With only a light line of works, he was able to withstand the onslaughts of one of the best armies of the Confederacy
and withdraw with all his trains and supplies, after inflicting a very large loss on the Southerners and sustaining a comparatively light one himself.
Had the conditions been reversed, Hood
's army would probably have done as well as Schofield
's. They were all Americans
of the same intrinsic quality.
One force was behind breastworks, slight as they were, and the other was the assaulting party.
Again, at Nashville
contended on equal terms behind their respective lines, but when Thomas
became sufficiently strong he was able to drive Hood
out of his works and then defeat him, as he did, on December 16, 1864.
The cost of assaults on entrenchments during all these late campaigns of the war was tremendous.
The losses in Grant
's army from the time he crossed the Rapidan
until he reached the James
— a little over a month — were nearly equal to the strength of the entire Confederate army opposing him at the outset.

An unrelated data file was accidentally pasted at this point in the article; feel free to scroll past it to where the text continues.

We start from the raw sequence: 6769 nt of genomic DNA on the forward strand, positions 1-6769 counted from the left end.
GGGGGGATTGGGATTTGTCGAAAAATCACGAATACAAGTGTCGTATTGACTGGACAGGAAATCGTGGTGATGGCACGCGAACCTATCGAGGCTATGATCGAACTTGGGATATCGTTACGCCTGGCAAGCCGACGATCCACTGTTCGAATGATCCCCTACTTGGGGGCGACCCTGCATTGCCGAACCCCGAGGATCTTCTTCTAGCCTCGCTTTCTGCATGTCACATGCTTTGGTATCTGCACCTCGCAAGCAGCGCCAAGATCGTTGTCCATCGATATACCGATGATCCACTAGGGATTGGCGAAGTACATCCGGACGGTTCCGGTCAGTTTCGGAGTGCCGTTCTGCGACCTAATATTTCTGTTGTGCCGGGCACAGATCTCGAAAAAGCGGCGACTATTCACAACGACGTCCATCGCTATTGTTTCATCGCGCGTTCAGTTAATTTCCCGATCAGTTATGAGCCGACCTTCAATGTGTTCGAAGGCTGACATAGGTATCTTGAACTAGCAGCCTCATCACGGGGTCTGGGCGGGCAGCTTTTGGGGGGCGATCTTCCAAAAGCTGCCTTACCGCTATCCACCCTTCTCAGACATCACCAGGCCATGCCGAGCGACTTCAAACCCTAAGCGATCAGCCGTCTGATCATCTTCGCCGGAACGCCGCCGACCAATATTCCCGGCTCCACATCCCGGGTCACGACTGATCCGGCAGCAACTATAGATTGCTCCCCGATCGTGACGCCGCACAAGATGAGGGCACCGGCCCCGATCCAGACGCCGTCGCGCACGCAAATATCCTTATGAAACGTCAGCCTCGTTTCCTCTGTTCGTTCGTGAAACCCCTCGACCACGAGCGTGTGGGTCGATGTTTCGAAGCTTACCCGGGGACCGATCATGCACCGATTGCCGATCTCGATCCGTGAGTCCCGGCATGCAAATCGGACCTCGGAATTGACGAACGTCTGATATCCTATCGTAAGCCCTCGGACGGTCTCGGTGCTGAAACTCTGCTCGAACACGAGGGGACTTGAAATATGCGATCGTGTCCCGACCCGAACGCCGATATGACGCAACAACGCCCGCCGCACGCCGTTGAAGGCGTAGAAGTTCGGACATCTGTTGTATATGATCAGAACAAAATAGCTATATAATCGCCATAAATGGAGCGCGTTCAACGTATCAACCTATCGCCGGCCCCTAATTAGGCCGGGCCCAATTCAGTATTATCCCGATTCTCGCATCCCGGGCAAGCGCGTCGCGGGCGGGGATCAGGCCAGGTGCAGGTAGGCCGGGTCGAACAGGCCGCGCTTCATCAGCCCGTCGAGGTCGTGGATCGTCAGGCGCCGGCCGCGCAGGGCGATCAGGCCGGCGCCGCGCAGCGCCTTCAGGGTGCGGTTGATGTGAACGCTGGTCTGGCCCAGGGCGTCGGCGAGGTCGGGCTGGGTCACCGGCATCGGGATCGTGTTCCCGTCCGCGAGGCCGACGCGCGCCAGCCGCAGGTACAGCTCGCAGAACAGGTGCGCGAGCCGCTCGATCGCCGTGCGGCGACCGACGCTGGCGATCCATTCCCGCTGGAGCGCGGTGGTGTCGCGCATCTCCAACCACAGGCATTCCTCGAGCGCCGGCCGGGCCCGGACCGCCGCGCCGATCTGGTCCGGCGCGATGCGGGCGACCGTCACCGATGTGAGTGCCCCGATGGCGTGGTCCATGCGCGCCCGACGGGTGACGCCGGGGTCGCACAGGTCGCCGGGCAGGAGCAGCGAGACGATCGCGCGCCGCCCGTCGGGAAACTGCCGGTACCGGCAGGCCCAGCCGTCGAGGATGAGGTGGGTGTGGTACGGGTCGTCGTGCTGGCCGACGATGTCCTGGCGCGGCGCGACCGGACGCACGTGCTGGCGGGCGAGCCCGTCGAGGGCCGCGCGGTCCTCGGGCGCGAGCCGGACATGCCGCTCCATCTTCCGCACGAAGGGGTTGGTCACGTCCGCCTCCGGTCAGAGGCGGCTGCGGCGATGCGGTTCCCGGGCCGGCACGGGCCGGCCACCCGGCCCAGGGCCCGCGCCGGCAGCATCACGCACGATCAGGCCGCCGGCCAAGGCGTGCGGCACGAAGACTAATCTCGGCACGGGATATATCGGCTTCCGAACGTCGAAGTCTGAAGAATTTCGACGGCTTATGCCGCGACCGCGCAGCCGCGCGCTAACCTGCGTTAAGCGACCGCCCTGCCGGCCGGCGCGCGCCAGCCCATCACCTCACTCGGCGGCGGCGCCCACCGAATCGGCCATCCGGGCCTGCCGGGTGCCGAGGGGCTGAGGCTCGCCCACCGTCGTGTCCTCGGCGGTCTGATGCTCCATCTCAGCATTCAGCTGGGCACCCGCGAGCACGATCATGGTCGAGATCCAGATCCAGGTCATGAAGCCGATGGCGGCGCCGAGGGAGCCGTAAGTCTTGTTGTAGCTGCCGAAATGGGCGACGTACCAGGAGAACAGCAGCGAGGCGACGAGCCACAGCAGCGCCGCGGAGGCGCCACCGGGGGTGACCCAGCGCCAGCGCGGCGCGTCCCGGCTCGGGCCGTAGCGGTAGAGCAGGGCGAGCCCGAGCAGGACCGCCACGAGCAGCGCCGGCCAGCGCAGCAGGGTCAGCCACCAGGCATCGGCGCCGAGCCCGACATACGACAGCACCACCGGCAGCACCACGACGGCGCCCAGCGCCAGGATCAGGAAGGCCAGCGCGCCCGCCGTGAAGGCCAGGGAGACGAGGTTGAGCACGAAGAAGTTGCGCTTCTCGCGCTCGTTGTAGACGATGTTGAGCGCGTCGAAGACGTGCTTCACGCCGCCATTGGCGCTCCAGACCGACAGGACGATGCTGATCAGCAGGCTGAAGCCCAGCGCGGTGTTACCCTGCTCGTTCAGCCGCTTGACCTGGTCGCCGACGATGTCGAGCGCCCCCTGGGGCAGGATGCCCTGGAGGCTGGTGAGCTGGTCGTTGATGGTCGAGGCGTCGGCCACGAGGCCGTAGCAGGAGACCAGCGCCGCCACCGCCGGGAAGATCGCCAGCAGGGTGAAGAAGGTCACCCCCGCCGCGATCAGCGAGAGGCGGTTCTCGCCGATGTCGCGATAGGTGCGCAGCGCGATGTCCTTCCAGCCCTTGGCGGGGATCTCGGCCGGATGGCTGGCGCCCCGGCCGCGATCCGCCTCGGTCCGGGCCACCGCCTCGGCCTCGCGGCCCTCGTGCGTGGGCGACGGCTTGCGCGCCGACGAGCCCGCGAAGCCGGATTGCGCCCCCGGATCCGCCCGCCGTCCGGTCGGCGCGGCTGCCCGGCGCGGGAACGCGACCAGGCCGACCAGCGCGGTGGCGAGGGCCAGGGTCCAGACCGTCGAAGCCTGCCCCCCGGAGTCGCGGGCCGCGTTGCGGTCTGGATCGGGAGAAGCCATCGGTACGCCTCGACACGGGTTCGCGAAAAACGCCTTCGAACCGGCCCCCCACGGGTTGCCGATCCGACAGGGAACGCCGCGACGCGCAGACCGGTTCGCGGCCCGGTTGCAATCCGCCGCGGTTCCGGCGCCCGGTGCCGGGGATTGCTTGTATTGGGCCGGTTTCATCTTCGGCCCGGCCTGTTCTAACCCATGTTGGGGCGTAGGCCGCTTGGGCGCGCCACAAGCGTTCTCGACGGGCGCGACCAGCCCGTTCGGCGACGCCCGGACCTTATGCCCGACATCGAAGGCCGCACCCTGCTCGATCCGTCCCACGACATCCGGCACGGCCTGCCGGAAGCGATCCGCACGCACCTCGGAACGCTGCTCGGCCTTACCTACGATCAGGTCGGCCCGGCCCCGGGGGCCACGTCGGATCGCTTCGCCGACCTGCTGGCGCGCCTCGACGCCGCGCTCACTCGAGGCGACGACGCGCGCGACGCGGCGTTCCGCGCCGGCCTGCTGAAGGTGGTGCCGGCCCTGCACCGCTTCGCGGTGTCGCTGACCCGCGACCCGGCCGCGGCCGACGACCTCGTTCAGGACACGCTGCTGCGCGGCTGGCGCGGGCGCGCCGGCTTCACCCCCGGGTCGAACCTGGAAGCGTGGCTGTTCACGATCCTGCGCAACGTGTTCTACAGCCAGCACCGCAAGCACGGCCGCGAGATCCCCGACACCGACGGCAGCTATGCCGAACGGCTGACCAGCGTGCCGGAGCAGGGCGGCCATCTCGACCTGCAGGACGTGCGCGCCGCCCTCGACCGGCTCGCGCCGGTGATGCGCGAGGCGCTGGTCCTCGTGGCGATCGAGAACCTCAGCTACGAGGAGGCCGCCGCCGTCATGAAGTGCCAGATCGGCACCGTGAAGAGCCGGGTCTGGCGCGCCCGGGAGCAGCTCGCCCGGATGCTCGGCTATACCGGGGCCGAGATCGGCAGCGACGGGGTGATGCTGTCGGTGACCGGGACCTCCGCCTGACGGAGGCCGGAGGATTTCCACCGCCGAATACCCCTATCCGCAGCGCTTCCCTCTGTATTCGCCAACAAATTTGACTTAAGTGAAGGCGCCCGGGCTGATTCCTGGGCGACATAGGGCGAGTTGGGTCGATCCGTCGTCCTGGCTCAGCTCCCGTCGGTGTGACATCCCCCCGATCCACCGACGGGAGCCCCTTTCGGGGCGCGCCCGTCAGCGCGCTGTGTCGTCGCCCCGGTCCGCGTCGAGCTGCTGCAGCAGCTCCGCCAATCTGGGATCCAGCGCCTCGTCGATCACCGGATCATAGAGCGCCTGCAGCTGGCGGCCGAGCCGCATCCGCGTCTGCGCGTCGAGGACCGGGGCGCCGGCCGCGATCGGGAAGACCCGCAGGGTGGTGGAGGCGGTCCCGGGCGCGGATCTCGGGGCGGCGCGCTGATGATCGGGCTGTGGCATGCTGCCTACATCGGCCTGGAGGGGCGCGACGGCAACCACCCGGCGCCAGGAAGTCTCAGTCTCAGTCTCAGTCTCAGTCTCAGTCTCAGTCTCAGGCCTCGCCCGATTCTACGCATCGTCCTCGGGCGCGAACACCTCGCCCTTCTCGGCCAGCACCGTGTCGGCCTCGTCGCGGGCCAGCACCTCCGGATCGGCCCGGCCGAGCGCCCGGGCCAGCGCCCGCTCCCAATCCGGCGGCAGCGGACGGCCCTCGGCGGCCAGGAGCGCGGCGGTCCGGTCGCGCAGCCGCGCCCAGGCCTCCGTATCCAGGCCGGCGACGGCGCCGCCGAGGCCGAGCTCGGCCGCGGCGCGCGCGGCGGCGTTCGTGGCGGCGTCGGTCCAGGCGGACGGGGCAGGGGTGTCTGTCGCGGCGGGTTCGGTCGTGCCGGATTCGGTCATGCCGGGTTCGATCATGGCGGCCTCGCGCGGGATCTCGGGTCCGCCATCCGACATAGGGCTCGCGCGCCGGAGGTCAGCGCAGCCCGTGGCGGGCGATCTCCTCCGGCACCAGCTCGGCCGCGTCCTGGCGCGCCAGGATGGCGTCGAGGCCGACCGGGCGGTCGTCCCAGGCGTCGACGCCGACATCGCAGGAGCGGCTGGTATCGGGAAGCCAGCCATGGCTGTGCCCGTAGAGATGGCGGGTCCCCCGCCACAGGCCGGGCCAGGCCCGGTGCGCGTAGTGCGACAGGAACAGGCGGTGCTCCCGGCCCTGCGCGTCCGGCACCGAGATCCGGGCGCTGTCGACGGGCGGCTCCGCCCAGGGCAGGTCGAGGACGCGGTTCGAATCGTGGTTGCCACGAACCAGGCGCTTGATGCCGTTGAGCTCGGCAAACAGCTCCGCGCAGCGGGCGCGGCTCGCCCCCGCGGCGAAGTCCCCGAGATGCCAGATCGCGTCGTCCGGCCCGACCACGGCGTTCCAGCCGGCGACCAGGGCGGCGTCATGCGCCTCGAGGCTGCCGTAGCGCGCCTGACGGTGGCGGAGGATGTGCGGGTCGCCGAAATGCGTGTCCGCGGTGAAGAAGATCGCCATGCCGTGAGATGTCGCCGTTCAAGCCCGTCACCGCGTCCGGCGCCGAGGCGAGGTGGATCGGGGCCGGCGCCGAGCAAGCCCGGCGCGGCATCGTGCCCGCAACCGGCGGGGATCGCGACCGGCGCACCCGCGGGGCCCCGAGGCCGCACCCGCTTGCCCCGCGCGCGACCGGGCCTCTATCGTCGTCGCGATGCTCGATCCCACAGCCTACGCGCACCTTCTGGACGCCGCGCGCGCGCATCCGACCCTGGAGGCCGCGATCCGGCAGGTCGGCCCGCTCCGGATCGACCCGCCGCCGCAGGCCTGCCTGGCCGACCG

Again, at Petersburg
, the attack cost the Union
army, in killed and wounded, a number almost equal to the entire force of the foe actually opposed.
As for the profile, showing the strength of parapet of the works employed, there was no fixed rule, and the troops used arbitrary measures.
Ten to fifteen feet of fairly solid earth generally sufficed to withstand the heaviest cannon, while a thickness of two feet and a low parapet would protect against rifle fire.
If logs or other heavy timber were at hand, the thickness of the parapet could be correspondingly reduced.
It was found that even a slight work, if held by strong rifle fire, always prevailed against the advancing force, unless the latter attacked in overwhelming numbers.
Of the stronger fortifications on each side, those exemplifying the best types were the defenses of Washington, of Richmond
, of Vicksburg
, Port Hudson
, and New Orleans, and the works at Mobile
, Fort Fisher
, Fort Pulaski